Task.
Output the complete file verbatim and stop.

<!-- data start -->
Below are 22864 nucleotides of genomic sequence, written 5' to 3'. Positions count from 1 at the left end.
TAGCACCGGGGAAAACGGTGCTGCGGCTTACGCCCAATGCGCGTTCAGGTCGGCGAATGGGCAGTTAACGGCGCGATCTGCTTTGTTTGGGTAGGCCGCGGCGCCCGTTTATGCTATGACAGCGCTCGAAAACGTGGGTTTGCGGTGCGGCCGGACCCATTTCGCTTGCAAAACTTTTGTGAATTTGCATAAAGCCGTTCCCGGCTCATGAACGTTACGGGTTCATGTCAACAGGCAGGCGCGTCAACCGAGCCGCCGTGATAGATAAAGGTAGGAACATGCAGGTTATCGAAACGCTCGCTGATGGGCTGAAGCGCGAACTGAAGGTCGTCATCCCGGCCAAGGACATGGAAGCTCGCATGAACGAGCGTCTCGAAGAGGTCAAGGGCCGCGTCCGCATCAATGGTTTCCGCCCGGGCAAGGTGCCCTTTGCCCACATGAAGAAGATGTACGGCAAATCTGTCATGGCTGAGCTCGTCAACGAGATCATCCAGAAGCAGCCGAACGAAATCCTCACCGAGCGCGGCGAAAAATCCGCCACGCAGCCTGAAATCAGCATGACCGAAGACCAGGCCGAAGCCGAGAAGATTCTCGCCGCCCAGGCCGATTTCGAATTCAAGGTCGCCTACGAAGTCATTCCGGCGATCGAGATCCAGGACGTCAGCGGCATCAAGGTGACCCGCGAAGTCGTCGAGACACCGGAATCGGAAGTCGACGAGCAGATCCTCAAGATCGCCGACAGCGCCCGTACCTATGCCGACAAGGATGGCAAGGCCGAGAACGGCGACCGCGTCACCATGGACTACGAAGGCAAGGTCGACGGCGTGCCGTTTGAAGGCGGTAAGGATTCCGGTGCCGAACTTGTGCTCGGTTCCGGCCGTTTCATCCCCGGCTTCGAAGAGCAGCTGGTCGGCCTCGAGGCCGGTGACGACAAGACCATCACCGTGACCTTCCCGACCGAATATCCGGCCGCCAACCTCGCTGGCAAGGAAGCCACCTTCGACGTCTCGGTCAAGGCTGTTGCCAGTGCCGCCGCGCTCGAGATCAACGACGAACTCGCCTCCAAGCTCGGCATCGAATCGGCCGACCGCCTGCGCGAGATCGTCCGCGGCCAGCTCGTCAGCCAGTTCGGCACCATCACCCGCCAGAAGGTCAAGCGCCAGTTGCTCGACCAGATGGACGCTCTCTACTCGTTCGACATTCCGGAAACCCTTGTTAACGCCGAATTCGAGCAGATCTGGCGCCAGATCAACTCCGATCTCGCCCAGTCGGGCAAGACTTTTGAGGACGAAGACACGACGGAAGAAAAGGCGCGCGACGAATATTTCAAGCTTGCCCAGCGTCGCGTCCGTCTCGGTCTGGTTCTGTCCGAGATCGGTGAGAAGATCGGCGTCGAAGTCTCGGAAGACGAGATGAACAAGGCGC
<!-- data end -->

Below are 22864 nucleotides of genomic sequence, written 5' to 3'. Positions count from 1 at the left end.
TAGCACCGGGGAAAACGGTGCTGCGGCTTACGCCCAATGCGCGTTCAGGTCGGCGAATGGGCAGTTAACGGCGCGATCTGCTTTGTTTGGGTAGGCCGCGGCGCCCGTTTATGCTATGACAGCGCTCGAAAACGTGGGTTTGCGGTGCGGCCGGACCCATTTCGCTTGCAAAACTTTTGTGAATTTGCATAAAGCCGTTCCCGGCTCATGAACGTTACGGGTTCATGTCAACAGGCAGGCGCGTCAACCGAGCCGCCGTGATAGATAAAGGTAGGAACATGCAGGTTATCGAAACGCTCGCTGATGGGCTGAAGCGCGAACTGAAGGTCGTCATCCCGGCCAAGGACATGGAAGCTCGCATGAACGAGCGTCTCGAAGAGGTCAAGGGCCGCGTCCGCATCAATGGTTTCCGCCCGGGCAAGGTGCCCTTTGCCCACATGAAGAAGATGTACGGCAAATCTGTCATGGCTGAGCTCGTCAACGAGATCATCCAGAAGCAGCCGAACGAAATCCTCACCGAGCGCGGCGAAAAATCCGCCACGCAGCCTGAAATCAGCATGACCGAAGACCAGGCCGAAGCCGAGAAGATTCTCGCCGCCCAGGCCGATTTCGAATTCAAGGTCGCCTACGAAGTCATTCCGGCGATCGAGATCCAGGACGTCAGCGGCATCAAGGTGACCCGCGAAGTCGTCGAGACACCGGAATCGGAAGTCGACGAGCAGATCCTCAAGATCGCCGACAGCGCCCGTACCTATGCCGACAAGGATGGCAAGGCCGAGAACGGCGACCGCGTCACCATGGACTACGAAGGCAAGGTCGACGGCGTGCCGTTTGAAGGCGGTAAGGATTCCGGTGCCGAACTTGTGCTCGGTTCCGGCCGTTTCATCCCCGGCTTCGAAGAGCAGCTGGTCGGCCTCGAGGCCGGTGACGACAAGACCATCACCGTGACCTTCCCGACCGAATATCCGGCCGCCAACCTCGCTGGCAAGGAAGCCACCTTCGACGTCTCGGTCAAGGCTGTTGCCAGTGCCGCCGCGCTCGAGATCAACGACGAACTCGCCTCCAAGCTCGGCATCGAATCGGCCGACCGCCTGCGCGAGATCGTCCGCGGCCAGCTCGTCAGCCAGTTCGGCACCATCACCCGCCAGAAGGTCAAGCGCCAGTTGCTCGACCAGATGGACGCTCTCTACTCGTTCGACATTCCGGAAACCCTTGTTAACGCCGAATTCGAGCAGATCTGGCGCCAGATCAACTCCGATCTCGCCCAGTCGGGCAAGACTTTTGAGGACGAAGACACGACGGAAGAAAAGGCGCGCGACGAATATTTCAAGCTTGCCCAGCGTCGCGTCCGTCTCGGTCTGGTTCTGTCCGAGATCGGTGAGAAGATCGGCGTCGAAGTCTCGGAAGACGAGATGAACAAGGCGC